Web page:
A freelance cycling journalist, presenter and guide based on the edge of Dartmoor, Katherine caught the cycling bug in her early 20’s and hasn’t looked back since. Abandoning a career in agriculture, she sought to combine her new passion into her work, starting out in a bike shop and helping out with cycle tour operator’s logistics and guiding before diving head-first into the digital world of cycling media at Global Cycling Network in Bath. Today, Katherine writes from her cosy kitchen table in Devon, where she juggles writing for various cycling outlets, route editing for komoot and reviewing all manner of cycling-related kit.

Where it all began

Though I was probably the least sporty kid in my year at school, after university I knew that I ought to do some form of exercise to stay healthy, and as I had a trusty hybrid that I’d used to get around and fetch groceries at university I signed up for a charity sportive along Devon’s Jurassic Coast to spur myself on.

A few months later I met someone who let me have a go on their drop-bar road bike, and the sensation of speed was remarkable. Living near Peterborough at the time, I went into my local bike shop, the Gorilla Firm, and purchased a sparkly white Cannondale Synapse and fell head over heels for cycling.

The shop also had a very informal club, which quickly became like a family to me. I was living a four hour drive from home in Devon and knew very few people outside of work. Between our Wednesday night pub ride and the Sunday club ride they taught me all about group riding and helped me get fit as I really fell head over heels for cycling!

Challenging stereotypes

There was a time when typing ‘women’s cycling’ into Google yielded results about Pashley bikes with baskets of flowers and groceries and skirts blowing in the wind or entry-level cycling advice including how to fix punctures.

No shade on that at all, but personally I’m much more excited and encouraged to see today’s results; a range of badass women competing up to WorldTour level, keen riders out enjoying road, gravel and mountain bike rides, world champions and vibrant women’s-specific clothing designs.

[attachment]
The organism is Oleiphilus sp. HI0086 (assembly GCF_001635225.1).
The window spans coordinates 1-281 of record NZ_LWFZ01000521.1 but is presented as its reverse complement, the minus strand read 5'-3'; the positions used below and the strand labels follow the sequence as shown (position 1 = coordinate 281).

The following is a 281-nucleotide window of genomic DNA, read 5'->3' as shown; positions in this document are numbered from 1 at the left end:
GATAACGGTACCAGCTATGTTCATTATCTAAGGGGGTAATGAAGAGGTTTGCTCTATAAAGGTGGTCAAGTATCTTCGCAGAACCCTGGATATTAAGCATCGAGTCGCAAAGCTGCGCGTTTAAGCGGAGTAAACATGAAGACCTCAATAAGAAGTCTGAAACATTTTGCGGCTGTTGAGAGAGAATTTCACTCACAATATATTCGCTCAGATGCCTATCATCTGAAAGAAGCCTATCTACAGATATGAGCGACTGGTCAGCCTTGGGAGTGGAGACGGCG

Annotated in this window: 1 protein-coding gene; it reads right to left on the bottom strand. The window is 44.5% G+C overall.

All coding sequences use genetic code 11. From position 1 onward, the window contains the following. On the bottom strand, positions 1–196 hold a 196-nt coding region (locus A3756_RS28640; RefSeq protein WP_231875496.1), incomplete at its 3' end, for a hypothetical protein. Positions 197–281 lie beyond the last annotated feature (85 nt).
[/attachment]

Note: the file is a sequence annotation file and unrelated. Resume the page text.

Working in the cycling industry for the past eight years I’ve witnessed a remarkable shift both across media, retail and competitive coverage. The age-old phrase ‘you can’t be what you can’t see’ rings true and I’m so pleased to see better visibility of women in cycling, no matter the discipline, age, ability, race or sexual orientation.

Favourite cycling memories

While cycling has yielded a vast library of fantastic memories for me over the last decade, making it very difficult to single out just a few favourites, there’s one trip that immediately comes to mind.

I was lucky enough to join the inaugural Komoot Women’s Rally in 2021; an initiative spearheaded by the formidable ultra cyclist Lael Wilcox to encourage more women into tackling challenging bikepacking routes. The 600 kilometre Torino-Nice Rally route was not only set to be the longest multi-day off-road ride I’d attempted, but also the most technical, as the route takes in no less than 10 high Alpine passes along the way.

Beyond the physical challenge, it was the community of women that the event created that really made this trip so memorable. The non-competitive, women-only setting fostered collaboration and a genuine sense of looking out for each other that I’d never sensed among strangers at this rate before, and after just a week I had acquired a whole raft of new friends from across Europe and beyond, including both endurance idols and everyday riders. We’ve all kept in touch since, already witnessing some go on to podium at ultra races and others set up women-led gravel communities and events.

Opening doors

I had a great career as a cattle nutritionist when I first got into cycling. I’d travel the world attending conferences, setting up feeding trials and selling to farmers but when the cycling bug bit, I knew that I needed to switch my career to somehow make this newfound passion my life, work and all.